Porsche 911 Turbo: the S gets toned-down

Published: 03 March 2020

► The Porsche Turbo S, now in 992 form
► 641bhp and four-wheel drive
► The best 911 ’til the GT models arrive

You’re looking at the new Porsche 911 Turbo, the ever-so-slightly tamer version of Stuttgart’s range-topping Turbo S. Until the GT models get here, it’s the second-fastest version of the new 992 – and that still makes it pretty quick. 

The Turbo S uses the same 3.7-litre twin-turbo flat-six as the S, as well as an eight-speed PDK ‘box –but it’s all been turned down a little. Power is now ‘just’ 572bhp, while torque is 552lb ft. Compared to the previous generation, the Turbo has gained around 40bhp and 30lb ft of torque.

Impressive in isolation, but a 69hp shortfall on the S. Torque is also down 38lb ft. 

Still, that doesn’t translate awfully on paper, because the Turbo gets from 0-62mph in 2.8 seconds – just 0.1 behind the S. Top speed is also 199mph, 6mph less than the S, but quite a bit more than 70mph…  

What else is different?

Although the Turbo powerplant shares a lot with the flagship, it does lose out on the chassis side. Porsche has dumped the Turbo S’ standard PCCB stoppers and replaced them with cast-iron ones. The flagship’s magic anti-roll system has been stripped out too. 

The adaptive-aero from the Turbo S has at leaest survived the chop, but the matrix-LED headlights have disappeared in translation, as have the iconic centre-lock wheels. 

Still, at £134,400 (Coupe) and £143,560 (Cabriolet) the Turbo still offers a decent saving over the S. 

Porsche 911 Turbo S

The new range-topper for the new 992 – at least until the GT models get here – the Turbo S produces 641bhp from a forced-induction 3.8-litre flat six.

Tell us about the engine?

Unlike the Taycan Turbo S, this Porsche turbo actually has twin-turbochargers, and straps them to a new 3.8-litre engine block. Part of the power gain comes from larger turbochargers with Variable Turbine geometry: the turbine wheels are now five millimetres larger at 55 mm, and the 61mm compressor wheel is three millimetres larger than before. The wastegate flaps are electronically controlled now, for faster response times.

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Even the layout of the turbochargers themselves is different for the 992 Turbo S: they now sit symmetrically, rotating opposite ways. Throw in piezo fuel injectors like we’ve seen elsewhere in the new 911 range, and power and torque – as well as efficiency – is all up on last gen’s model.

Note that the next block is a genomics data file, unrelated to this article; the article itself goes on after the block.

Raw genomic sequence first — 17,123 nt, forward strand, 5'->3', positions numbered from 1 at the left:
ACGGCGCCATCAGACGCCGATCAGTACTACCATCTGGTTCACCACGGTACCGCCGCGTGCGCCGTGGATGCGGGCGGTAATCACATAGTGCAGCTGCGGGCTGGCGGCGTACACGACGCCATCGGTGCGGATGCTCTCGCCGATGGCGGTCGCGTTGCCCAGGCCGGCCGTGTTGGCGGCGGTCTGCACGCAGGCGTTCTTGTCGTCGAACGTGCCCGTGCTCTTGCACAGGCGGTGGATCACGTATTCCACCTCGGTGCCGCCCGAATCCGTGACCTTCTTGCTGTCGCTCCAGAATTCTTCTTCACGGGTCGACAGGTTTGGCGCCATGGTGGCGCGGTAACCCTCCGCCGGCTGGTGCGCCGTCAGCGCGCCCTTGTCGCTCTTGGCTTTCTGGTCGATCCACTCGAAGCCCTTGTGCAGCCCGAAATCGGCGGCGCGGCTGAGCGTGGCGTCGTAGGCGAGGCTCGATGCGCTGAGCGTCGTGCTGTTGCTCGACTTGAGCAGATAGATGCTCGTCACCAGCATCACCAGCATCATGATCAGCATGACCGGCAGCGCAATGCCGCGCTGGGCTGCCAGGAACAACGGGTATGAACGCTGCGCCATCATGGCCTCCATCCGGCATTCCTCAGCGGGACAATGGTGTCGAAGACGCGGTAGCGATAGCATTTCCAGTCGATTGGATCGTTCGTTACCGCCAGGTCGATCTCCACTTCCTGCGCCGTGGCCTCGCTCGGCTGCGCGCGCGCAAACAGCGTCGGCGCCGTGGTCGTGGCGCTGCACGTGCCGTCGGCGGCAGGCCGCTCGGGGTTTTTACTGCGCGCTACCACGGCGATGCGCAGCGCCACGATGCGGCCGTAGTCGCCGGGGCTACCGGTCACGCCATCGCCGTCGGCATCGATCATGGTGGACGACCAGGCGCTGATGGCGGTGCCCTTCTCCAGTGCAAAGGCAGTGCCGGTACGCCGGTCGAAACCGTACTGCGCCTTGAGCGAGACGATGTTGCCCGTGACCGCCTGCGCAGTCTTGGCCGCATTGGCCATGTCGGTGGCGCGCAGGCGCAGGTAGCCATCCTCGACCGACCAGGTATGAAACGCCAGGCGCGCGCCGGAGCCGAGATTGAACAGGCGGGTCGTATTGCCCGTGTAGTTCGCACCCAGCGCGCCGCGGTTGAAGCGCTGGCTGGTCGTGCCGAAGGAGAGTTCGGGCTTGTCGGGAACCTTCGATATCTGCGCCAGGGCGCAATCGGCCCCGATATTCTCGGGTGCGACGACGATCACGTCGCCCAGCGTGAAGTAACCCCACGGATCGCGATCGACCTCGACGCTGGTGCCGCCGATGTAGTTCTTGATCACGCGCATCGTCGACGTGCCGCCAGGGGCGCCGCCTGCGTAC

So how powerful, and how quick?

There’s a handsome increase in power: 641bhp is 69bhp more than the 991.2 Turbo S, and at 580 lb ft, the torque is up by 37 lb ft.

To cope with the extra power, Stuttgart’s engine bods have rethought the cooling philosophy for the new 992 Turbo S. Porsche Dynamic Chassis Control, along with PASM all-wheel drive also means the 911 can put some of that power down efficiently: 369 lb ft of torque can be diverted to the front axle if needed.

New Porsche 911 Turbo S prototype review

It’s all mated to an eight-speed PDK box, which promises a 0-62mph dash of 2.7 seconds (0.2 seconds faster than last time around) and 0-120 mph in just 8.9 – one second faster than the 991.2. Top speed is an autobahn-crushing 205mph.

It looks like a Turbo…

The Turbo S badge means this 911’s hips have grown by 20mm to 1900mm. The track is 42mm rider and the front axle and 10mm at the rear, too – both promising increased grip and agility on the roads. The Turbo S rolls on 20-inch 255/35 wheels on the front axle, and 21-inch 315/30 wheels on the rear – and there’s a new centre-lock design for the alloys.

Aero grip is equally important for the 992 Turbo S: downforce is up 15% thanks to a reworked, saucer-like rear wing, and active aero in the front spoiler.  

Alongside the extra girth, the new 911 Turbo S features all the hallmarks of Stuttgart’s range-topper. Additional rear and wider front air-intakes, a pair of squared-off dual exhausts and dual front-light modules mark this out as something other than standard 911. 

So how much? 

The 911 Turbo S Coupe will cost £155,970, while the Cabriolet will set you back £165,127. If that’s not quite maxing your budget, Porsche will also let you tick a length options list, which includes a 10mm lower sports chassis, and sports exhaust.

Everything you need to know about the new Porsche 911 (992)

By Curtis Moldrich

CAR's online editor and racing-sim enthusiast